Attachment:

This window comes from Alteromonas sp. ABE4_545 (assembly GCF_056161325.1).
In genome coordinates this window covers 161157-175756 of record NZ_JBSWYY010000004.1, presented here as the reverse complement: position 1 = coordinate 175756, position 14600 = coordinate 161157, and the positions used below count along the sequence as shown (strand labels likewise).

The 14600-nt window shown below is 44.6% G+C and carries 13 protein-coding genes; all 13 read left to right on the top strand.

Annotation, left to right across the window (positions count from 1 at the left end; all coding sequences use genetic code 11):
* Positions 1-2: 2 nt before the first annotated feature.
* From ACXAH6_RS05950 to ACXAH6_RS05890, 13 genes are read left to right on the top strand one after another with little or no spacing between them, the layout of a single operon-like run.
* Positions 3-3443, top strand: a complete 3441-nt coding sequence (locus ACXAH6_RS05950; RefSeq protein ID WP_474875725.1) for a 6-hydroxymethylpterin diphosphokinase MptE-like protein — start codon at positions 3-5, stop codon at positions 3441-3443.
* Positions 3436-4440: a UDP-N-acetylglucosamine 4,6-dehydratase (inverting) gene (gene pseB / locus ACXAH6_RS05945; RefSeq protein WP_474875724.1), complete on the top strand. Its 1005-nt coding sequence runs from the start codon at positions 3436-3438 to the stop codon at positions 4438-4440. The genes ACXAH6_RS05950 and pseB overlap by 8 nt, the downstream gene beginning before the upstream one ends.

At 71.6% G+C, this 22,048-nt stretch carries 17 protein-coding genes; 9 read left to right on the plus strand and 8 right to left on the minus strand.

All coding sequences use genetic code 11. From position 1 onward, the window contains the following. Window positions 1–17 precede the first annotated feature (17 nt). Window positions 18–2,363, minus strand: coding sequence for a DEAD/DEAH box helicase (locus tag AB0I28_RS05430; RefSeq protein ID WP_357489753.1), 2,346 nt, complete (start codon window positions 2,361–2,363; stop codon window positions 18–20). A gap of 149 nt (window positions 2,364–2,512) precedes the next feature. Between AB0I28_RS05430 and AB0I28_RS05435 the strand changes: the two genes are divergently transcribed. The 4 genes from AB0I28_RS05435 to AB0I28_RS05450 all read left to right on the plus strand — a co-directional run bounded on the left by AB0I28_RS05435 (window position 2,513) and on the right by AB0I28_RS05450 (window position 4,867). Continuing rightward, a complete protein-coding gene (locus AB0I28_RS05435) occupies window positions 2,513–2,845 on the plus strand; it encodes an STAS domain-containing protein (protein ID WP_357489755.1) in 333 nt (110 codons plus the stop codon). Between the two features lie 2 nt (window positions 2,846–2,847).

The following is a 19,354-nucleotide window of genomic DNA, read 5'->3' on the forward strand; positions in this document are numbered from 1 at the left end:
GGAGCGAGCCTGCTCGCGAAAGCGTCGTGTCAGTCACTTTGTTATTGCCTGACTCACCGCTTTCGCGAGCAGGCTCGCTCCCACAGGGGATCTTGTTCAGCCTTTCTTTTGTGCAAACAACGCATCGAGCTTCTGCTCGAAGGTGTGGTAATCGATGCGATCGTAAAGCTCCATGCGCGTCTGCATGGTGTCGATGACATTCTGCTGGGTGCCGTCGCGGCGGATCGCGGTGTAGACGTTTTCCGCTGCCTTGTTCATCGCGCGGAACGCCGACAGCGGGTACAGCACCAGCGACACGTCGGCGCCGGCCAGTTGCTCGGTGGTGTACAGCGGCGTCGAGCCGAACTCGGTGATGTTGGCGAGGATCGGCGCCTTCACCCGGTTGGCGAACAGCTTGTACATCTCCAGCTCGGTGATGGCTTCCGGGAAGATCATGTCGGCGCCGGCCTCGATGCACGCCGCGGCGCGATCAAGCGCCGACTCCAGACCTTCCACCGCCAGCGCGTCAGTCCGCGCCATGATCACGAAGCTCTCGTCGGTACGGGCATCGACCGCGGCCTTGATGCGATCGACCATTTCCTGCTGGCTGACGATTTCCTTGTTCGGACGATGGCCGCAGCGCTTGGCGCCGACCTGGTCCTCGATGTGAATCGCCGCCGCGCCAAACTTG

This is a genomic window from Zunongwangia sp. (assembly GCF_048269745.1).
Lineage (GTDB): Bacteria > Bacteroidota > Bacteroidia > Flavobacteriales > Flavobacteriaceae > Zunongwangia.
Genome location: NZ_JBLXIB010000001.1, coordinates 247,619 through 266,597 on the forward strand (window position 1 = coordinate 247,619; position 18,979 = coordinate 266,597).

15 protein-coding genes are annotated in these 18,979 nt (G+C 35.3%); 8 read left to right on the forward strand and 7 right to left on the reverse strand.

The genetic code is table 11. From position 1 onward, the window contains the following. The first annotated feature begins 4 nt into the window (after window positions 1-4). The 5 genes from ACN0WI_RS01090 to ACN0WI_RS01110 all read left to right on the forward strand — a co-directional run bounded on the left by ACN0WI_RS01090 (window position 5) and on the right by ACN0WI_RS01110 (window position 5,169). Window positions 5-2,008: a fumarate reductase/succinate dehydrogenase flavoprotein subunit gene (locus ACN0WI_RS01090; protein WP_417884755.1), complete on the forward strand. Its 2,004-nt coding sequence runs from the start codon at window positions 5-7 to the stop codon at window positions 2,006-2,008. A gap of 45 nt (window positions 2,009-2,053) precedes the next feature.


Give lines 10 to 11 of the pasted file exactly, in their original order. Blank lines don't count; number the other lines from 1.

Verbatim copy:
All coding sequences use genetic code 11. From position 1 onward, the window contains the following. Window positions 1–17 precede the first annotated feature (17 nt). Window positions 18–2,363, minus strand: coding sequence for a DEAD/DEAH box helicase (locus tag AB0I28_RS05430; RefSeq protein ID WP_357489753.1), 2,346 nt, complete (start codon window positions 2,361–2,363; stop codon window positions 18–20). A gap of 149 nt (window positions 2,364–2,512) precedes the next feature. Between AB0I28_RS05430 and AB0I28_RS05435 the strand changes: the two genes are divergently transcribed. The 4 genes from AB0I28_RS05435 to AB0I28_RS05450 all read left to right on the plus strand — a co-directional run bounded on the left by AB0I28_RS05435 (window position 2,513) and on the right by AB0I28_RS05450 (window position 4,867). Continuing rightward, a complete protein-coding gene (locus AB0I28_RS05435) occupies window positions 2,513–2,845 on the plus strand; it encodes an STAS domain-containing protein (protein ID WP_357489755.1) in 333 nt (110 codons plus the stop codon). Between the two features lie 2 nt (window positions 2,846–2,847).

The following is a 19,354-nucleotide window of genomic DNA, read 5'->3' on the forward strand; positions in this document are numbered from 1 at the left end: